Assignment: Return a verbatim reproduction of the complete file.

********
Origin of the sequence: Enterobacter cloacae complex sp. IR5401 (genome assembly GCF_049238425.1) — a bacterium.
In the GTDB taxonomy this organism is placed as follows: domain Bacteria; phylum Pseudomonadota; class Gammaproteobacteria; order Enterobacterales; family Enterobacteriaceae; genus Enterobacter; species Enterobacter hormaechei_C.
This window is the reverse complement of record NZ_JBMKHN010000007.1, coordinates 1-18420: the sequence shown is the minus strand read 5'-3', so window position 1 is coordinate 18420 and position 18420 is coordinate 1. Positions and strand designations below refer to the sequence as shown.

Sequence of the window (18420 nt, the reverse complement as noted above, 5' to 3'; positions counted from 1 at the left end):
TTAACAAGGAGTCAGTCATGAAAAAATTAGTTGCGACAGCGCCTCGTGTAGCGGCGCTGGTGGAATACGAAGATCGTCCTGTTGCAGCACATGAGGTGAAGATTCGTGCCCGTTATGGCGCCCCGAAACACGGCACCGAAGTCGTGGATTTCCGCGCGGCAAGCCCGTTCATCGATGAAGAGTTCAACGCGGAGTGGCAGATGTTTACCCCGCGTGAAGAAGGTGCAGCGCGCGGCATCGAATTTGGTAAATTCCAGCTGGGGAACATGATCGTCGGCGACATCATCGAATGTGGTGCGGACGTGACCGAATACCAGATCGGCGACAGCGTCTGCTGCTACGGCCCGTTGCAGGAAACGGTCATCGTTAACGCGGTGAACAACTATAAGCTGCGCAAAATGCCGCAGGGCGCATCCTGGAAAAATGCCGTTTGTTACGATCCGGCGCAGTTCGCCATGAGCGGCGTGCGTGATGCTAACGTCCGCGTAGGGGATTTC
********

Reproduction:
Origin of the sequence: Enterobacter cloacae complex sp. IR5401 (genome assembly GCF_049238425.1) — a bacterium.
In the GTDB taxonomy this organism is placed as follows: domain Bacteria; phylum Pseudomonadota; class Gammaproteobacteria; order Enterobacterales; family Enterobacteriaceae; genus Enterobacter; species Enterobacter hormaechei_C.
This window is the reverse complement of record NZ_JBMKHN010000007.1, coordinates 1-18420: the sequence shown is the minus strand read 5'-3', so window position 1 is coordinate 18420 and position 18420 is coordinate 1. Positions and strand designations below refer to the sequence as shown.

Sequence of the window (18420 nt, the reverse complement as noted above, 5' to 3'; positions counted from 1 at the left end):
TTAACAAGGAGTCAGTCATGAAAAAATTAGTTGCGACAGCGCCTCGTGTAGCGGCGCTGGTGGAATACGAAGATCGTCCTGTTGCAGCACATGAGGTGAAGATTCGTGCCCGTTATGGCGCCCCGAAACACGGCACCGAAGTCGTGGATTTCCGCGCGGCAAGCCCGTTCATCGATGAAGAGTTCAACGCGGAGTGGCAGATGTTTACCCCGCGTGAAGAAGGTGCAGCGCGCGGCATCGAATTTGGTAAATTCCAGCTGGGGAACATGATCGTCGGCGACATCATCGAATGTGGTGCGGACGTGACCGAATACCAGATCGGCGACAGCGTCTGCTGCTACGGCCCGTTGCAGGAAACGGTCATCGTTAACGCGGTGAACAACTATAAGCTGCGCAAAATGCCGCAGGGCGCATCCTGGAAAAATGCCGTTTGTTACGATCCGGCGCAGTTCGCCATGAGCGGCGTGCGTGATGCTAACGTCCGCGTAGGGGATTTC